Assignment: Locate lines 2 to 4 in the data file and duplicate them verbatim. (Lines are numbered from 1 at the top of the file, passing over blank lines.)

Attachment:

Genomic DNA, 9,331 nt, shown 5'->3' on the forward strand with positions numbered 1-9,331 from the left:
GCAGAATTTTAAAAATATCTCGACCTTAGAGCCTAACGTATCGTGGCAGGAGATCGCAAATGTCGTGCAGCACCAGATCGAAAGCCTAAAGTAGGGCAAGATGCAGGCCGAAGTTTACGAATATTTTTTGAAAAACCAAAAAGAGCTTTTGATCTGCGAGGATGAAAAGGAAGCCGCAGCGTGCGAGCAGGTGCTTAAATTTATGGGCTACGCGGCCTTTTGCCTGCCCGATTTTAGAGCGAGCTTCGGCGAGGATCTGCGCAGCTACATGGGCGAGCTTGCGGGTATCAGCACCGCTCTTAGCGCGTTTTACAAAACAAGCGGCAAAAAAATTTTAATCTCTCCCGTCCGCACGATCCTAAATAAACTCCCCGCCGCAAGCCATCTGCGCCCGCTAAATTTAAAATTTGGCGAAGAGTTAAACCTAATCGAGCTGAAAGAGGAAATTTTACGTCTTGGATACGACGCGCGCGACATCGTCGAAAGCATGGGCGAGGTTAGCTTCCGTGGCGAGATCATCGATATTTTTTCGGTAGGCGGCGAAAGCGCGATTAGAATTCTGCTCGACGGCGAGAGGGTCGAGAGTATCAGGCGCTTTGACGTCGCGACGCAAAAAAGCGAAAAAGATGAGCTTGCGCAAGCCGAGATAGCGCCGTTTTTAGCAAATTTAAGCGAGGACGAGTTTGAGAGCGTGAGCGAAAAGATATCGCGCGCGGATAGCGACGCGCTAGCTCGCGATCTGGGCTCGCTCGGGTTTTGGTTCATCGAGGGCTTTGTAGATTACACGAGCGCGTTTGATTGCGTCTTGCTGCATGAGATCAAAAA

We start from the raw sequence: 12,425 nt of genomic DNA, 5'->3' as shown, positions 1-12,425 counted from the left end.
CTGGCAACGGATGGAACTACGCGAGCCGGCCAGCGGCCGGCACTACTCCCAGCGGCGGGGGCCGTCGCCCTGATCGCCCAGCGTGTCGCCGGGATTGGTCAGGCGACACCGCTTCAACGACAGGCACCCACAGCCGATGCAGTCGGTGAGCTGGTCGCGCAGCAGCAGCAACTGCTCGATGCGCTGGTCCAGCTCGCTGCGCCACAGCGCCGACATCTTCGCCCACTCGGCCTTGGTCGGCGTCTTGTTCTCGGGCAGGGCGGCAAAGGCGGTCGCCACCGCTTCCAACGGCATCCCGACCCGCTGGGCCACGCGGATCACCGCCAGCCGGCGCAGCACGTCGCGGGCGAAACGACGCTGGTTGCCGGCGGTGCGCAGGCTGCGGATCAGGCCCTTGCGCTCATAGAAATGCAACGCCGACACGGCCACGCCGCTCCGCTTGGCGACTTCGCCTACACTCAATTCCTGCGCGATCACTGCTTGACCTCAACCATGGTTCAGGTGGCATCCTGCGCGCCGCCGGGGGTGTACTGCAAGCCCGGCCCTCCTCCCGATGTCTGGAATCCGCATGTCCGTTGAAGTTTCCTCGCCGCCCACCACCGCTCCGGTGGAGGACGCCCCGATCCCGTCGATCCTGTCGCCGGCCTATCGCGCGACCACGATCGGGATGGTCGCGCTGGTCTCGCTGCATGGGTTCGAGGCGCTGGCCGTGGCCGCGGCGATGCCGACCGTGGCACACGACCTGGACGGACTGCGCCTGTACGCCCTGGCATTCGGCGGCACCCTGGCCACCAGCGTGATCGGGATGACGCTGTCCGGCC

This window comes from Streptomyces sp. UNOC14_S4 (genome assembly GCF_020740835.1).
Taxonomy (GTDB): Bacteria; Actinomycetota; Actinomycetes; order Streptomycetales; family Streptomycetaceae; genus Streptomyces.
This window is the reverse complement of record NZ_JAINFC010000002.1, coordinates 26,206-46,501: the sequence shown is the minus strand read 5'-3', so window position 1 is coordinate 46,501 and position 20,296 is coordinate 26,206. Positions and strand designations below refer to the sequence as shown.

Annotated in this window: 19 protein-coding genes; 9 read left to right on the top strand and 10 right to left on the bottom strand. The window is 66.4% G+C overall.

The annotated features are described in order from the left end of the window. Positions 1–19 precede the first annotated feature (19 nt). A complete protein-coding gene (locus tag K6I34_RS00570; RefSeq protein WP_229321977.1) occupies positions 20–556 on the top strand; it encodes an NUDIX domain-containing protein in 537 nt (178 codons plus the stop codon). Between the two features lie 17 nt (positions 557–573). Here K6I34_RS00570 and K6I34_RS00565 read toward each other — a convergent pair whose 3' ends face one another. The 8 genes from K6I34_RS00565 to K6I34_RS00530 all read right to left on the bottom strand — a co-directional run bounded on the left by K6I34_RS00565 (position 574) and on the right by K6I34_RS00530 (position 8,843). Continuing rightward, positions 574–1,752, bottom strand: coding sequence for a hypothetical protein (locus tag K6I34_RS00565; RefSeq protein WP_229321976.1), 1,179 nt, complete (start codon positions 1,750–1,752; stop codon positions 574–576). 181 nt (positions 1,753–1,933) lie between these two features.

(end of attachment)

GCAGAATTTTAAAAATATCTCGACCTTAGAGCCTAACGTATCGTGGCAGGAGATCGCAAATGTCGTGCAGCACCAGATCGAAAGCCTAAAGTAGGGCAAGATGCAGGCCGAAGTTTACGAATATTTTTTGAAAAACCAAAAAGAGCTTTTGATCTGCGAGGATGAAAAGGAAGCCGCAGCGTGCGAGCAGGTGCTTAAATTTATGGGCTACGCGGCCTTTTGCCTGCCCGATTTTAGAGCGAGCTTCGGCGAGGATCTGCGCAGCTACATGGGCGAGCTTGCGGGTATCAGCACCGCTCTTAGCGCGTTTTACAAAACAAGCGGCAAAAAAATTTTAATCTCTCCCGTCCGCACGATCCTAAATAAACTCCCCGCCGCAAGCCATCTGCGCCCGCTAAATTTAAAATTTGGCGAAGAGTTAAACCTAATCGAGCTGAAAGAGGAAATTTTACGTCTTGGATACGACGCGCGCGACATCGTCGAAAGCATGGGCGAGGTTAGCTTCCGTGGCGAGATCATCGATATTTTTTCGGTAGGCGGCGAAAGCGCGATTAGAATTCTGCTCGACGGCGAGAGGGTCGAGAGTATCAGGCGCTTTGACGTCGCGACGCAAAAAAGCGAAAAAGATGAGCTTGCGCAAGCCGAGATAGCGCCGTTTTTAGCAAATTTAAGCGAGGACGAGTTTGAGAGCGTGAGCGAAAAGATATCGCGCGCGGATAGCGACGCGCTAGCTCGCGATCTGGGCTCGCTCGGGTTTTGGTTCATCGAGGGCTTTGTAGATTACACGAGCGCGTTTGATTGCGTCTTGCTGCATGAGATCAAAAA

We start from the raw sequence: 12,425 nt of genomic DNA, 5'->3' as shown, positions 1-12,425 counted from the left end.
CTGGCAACGGATGGAACTACGCGAGCCGGCCAGCGGCCGGCACTACTCCCAGCGGCGGGGGCCGTCGCCCTGATCGCCCAGCGTGTCGCCGGGATTGGTCAGGCGACACCGCTTCAACGACAGGCACCCACAGCCGATGCAGTCGGTGAGCTGGTCGCGCAGCAGCAGCAACTGCTCGATGCGCTGGTCCAGCTCGCTGCGCCACAGCGCCGACATCTTCGCCCACTCGGCCTTGGTCGGCGTCTTGTTCTCGGGCAGGGCGGCAAAGGCGGTCGCCACCGCTTCCAACGGCATCCCGACCCGCTGGGCCACGCGGATCACCGCCAGCCGGCGCAGCACGTCGCGGGCGAAACGACGCTGGTTGCCGGCGGTGCGCAGGCTGCGGATCAGGCCCTTGCGCTCATAGAAATGCAACGCCGACACGGCCACGCCGCTCCGCTTGGCGACTTCGCCTACACTCAATTCCTGCGCGATCACTGCTTGACCTCAACCATGGTTCAGGTGGCATCCTGCGCGCCGCCGGGGGTGTACTGCAAGCCCGGCCCTCCTCCCGATGTCTGGAATCCGCATGTCCGTTGAAGTTTCCTCGCCGCCCACCACCGCTCCGGTGGAGGACGCCCCGATCCCGTCGATCCTGTCGCCGGCCTATCGCGCGACCACGATCGGGATGGTCGCGCTGGTCTCGCTGCATGGGTTCGAGGCGCTGGCCGTGGCCGCGGCGATGCCGACCGTGGCACACGACCTGGACGGACTGCGCCTGTACGCCCTGGCATTCGGCGGCACCCTGGCCACCAGCGTGATCGGGATGACGCTGTCCGGCC